Known only from Massachusetts, USA. [Atlantic coast].
Gloucester, Massachusetts, USA. Photos: Alan Shepard.
The animal is translucent with a reddish brown tinge, and scattered spots and blotches of reddish brown and milky yellow all over the dorsal surface and sides of the body. The reddish brown blotches are spread rather evenly over the dorsum and sides of the body. There are also some yellow blotches scattered everywhere, but the yellow is mainly concentrated in a median line between the rhinophores and the gills and in a dorso-median line along the dorsal foot from behind the gills to the posterior tip. Sometimes the milky yellow line between the rhinophores and gills is replaced by a patch between and just behind the rhinophores.
The mantle edge bears tentacular processes. Around the head there are 4 very long processes, and down each side there are 4 much shorter ones between the rhinophores and gills. Just behind the gills, on each side, there are a pair of median sized tentacles, each pair sharing a common base. There is also a tentacular appendage in the dorsal midline just in front of the gills. There are approximately 12 bipinnate gills. The rhinophores are relatively long, and the upper half is slightly recurved backwards. There are lamellae on the underside of the upper half of each rhinophore. The animal grows to 12mm in length.
Okenia ascidicola is reported by Morse (1972), to be a specific feeder on the solitary ascidian Molgula manhattanensis. It has seldom been found, probably because of its association with its food. It eats through the tough outer skin of the ascidian and nestles in the cavity it makes, leaving only the gills protruding. It has been reported only from Massachusetts on the Atlantic coast of Nth America.
• Morse, M.P. (1972). Biology of Okenia ascidicola spec. nov. The Veliger, 15(2): 97-101.
Rudman, W.B., 2003 (July 17) Okenia ascidicola Morse, 1972. [In] Sea Slug Forum. Australian Museum, Sydney. Available from http://www.seaslugforum.net/find/okenasci
December 16, 2003
From: Alan Shepard
When I first sent you the photographs of Okenia ascidicola I mentioned that I also had shots of their egg strings. Well I finally got around to scanning them so here you go. There were dozens of egg strings at the time all attached to the substrate in an area covered with Molgula manhattensis, O. ascidicola's food source.
Finding the egg strings of various nudibranchs is sometimes the easiest way to know that there is a nudibranch about.
Tolland, CT, USA
email@example.comShepard, A., 2003 (Dec 16) Eggs of Okenia ascidicola. [Message in] Sea Slug Forum. Australian Museum, Sydney. Available from http://www.seaslugforum.net/find/11689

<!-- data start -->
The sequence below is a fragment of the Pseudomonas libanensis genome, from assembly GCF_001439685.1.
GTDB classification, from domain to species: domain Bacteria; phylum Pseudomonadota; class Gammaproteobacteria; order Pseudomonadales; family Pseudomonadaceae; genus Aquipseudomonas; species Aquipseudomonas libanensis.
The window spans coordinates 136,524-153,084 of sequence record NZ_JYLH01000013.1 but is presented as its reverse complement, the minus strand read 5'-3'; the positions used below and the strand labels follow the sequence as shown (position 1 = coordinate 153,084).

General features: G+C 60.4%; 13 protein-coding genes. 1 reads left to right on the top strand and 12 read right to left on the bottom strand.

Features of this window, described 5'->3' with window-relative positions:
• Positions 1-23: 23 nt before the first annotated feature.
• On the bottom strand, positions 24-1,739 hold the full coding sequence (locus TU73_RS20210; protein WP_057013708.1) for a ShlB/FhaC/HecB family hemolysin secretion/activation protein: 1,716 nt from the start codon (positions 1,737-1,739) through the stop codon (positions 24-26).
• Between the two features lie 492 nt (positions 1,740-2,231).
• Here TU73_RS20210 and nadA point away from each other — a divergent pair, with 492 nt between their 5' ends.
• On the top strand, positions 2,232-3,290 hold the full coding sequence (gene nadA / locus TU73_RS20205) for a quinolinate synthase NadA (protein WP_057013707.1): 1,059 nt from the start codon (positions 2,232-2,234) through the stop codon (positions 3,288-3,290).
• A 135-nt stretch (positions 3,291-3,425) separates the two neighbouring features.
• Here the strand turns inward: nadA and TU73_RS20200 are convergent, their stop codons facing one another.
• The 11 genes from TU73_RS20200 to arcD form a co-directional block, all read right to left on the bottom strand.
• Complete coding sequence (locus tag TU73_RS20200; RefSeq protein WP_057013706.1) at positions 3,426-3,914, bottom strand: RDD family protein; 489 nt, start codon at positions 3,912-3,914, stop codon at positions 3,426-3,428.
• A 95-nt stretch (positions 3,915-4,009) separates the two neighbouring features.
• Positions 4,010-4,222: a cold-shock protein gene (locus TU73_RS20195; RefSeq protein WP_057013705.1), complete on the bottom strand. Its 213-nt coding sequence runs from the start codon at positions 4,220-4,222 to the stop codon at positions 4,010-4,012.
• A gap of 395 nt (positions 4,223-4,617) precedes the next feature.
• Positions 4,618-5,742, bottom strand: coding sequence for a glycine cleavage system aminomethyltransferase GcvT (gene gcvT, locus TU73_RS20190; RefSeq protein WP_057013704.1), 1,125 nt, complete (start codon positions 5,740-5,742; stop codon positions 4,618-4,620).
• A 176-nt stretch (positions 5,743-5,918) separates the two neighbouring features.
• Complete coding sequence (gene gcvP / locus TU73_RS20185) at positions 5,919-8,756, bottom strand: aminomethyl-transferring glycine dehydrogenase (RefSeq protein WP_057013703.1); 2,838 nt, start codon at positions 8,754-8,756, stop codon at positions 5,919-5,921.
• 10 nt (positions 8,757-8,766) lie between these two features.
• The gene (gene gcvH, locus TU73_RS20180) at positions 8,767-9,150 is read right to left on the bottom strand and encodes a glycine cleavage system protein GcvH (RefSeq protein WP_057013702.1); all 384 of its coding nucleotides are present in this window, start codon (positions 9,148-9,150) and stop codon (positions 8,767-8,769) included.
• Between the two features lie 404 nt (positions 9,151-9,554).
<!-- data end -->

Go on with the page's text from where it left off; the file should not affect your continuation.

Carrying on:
Egg ribbons are certainly a good indication that a nudibranch is hiding nearby. It seems to be a flaw in most nudibranchs' defensive strategy, but I guess humans are the only 'predators' who have the brain power to realise that the presence of egg ribbons means that there is a good chance that the 'egg ribbon maker' is near by.
July 19, 2003
From: Alan Shepard
Here's a shot of what I believe is Okenia ascidicola from Gloucester, Massachusetts, USA. It seems to fit the description of the species as described in Bleakney's book, Sea Slugs of Atlantic Canada and the Gulf of Maine quite well. The text indicates that all previous specimens have come from the Nahant area of Massachusetts, USA.
According to Bleakney it feeds upon Molgula manhattensis, an ascidian, hence the name. When it is feeding it bores its way in to the ascidian to feed on the softer insides and only its gills project through the hole. M. manhattensis is pretty nondescript and usually covered with sand and other debris so it is often overlooked. I was very lucky to actually find O. ascidicola.
I was exploring a large boulder at a depth of about 6 meters or so when I saw some eggs that I knew I had never seen before (I do have some so-so shots of the eggs). I looked about for the nudibranch that may have layed them and saw nothing (I did notice M. manhattensis though). I swam off a bit and then spotted a 12 millimeter nudibranch hanging by a "thread" in the current (see attached). I immediately knew it was something new to me and thought it was a species of Okenia. I gently hooked the thread it was attached to with my camera's framer and brought it down to the substrate to get the other photos I've attached.
I'm hoping you or someone else can confirm my tentative identification.
Tolland, CT, USA
firstname.lastname@example.orgShepard, A., 2003 (Jul 19) Okenia ascidicola from Gloucester, Massachusetts, USA. [Message in] Sea Slug Forum. Australian Museum, Sydney. Available from http://www.seaslugforum.net/find/10075
This is an interesting find. From Patricia Morse's description I am sure you have correctly identified this rarely reported species. The habit of living in a burrow it has eaten in its prey ascidian is very reminiscent of Goniodoris meracula in southeastern Australia.